Hundreds of passengers were evacuated from a Eurotunnel train under the Channel between Britain and France after a technical problem, its operators said on Tuesday.
Getlink, which runs the rail link between Coquelles in northern France and Folkestone in southeast England, said some 400 people had to abandon their vehicles on Tuesday.
An alarm on board forced crowds of people to have to leave the train for the adjoining concrete service tunnel, which is normally used by maintenance workers.
One passenger, Sarah Fellows, 37, called the experience “terrifying”.
“There was a woman crying in the tunnel, another woman having a panic attack who was travelling alone.” Another traveller, Michael Kent, said passengers spent several hours in the train before it was evacuated as staff tried to solve the problem.
Passengers said they were eventually transferred to a replacement train but spent almost five hours in the undersea tunnel. The incident affected a train leaving Calais at 3:50pm on Tuesday, Later trains from France were delayed by up to six hours. John Keefe, from operators Getlink, said passengers were taken to Folkestone while the original shuttle was brought out and they rejoined their vehicles.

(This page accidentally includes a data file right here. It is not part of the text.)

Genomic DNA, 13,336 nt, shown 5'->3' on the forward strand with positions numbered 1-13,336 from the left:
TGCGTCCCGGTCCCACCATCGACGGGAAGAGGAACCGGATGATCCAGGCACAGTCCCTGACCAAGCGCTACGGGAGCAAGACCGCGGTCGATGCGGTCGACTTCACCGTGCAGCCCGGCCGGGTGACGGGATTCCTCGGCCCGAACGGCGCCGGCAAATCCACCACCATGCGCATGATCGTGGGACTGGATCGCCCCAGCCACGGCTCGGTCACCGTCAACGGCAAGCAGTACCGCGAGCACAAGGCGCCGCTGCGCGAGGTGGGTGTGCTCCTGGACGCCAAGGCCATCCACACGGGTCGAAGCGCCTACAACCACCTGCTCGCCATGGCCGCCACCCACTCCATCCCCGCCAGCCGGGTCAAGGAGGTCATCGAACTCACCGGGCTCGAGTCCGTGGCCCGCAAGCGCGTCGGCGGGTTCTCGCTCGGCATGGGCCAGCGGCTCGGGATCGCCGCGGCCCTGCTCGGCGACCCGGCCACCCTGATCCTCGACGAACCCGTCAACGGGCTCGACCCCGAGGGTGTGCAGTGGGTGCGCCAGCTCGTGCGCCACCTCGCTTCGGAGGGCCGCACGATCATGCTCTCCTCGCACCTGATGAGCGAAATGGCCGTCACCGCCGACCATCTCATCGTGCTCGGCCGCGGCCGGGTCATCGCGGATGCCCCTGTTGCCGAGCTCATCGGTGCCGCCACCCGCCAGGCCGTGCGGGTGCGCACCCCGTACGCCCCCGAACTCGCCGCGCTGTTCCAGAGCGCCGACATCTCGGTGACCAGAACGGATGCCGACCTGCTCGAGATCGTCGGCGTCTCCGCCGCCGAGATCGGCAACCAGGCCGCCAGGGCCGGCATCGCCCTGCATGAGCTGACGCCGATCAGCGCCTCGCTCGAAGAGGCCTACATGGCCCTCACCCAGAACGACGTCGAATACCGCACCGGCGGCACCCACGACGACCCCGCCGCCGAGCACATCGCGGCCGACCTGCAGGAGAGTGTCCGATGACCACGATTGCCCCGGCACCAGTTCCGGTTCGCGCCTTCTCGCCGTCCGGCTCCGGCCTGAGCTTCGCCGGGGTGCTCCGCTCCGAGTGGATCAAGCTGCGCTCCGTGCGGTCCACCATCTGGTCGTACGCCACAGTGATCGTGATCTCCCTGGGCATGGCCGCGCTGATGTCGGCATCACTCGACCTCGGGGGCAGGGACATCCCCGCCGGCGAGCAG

“Operations like this do take time, but they are for the safety of everyone and must be conducted carefully,” he said.
By 6am Wednesday, “everyone who was caught up in the incident had been carried across, diversions removed, and we are now back to normal services”, he added.
The Channel Tunnel opened in 1994 and is composed of two single-track tunnels and a service tunnel each 50 kilometres (31 miles) long. The undersea section covers 38km and is the longest in the world.
Since opening, it has carried more than 80 million vehicles on shuttle trains that are nearly 800 metres long.
Last month, Eurotunnel reduced the number of trains through the Channel Tunnel due to the effects of nationwide rail strikes in Britain, although its staff did not join the protest.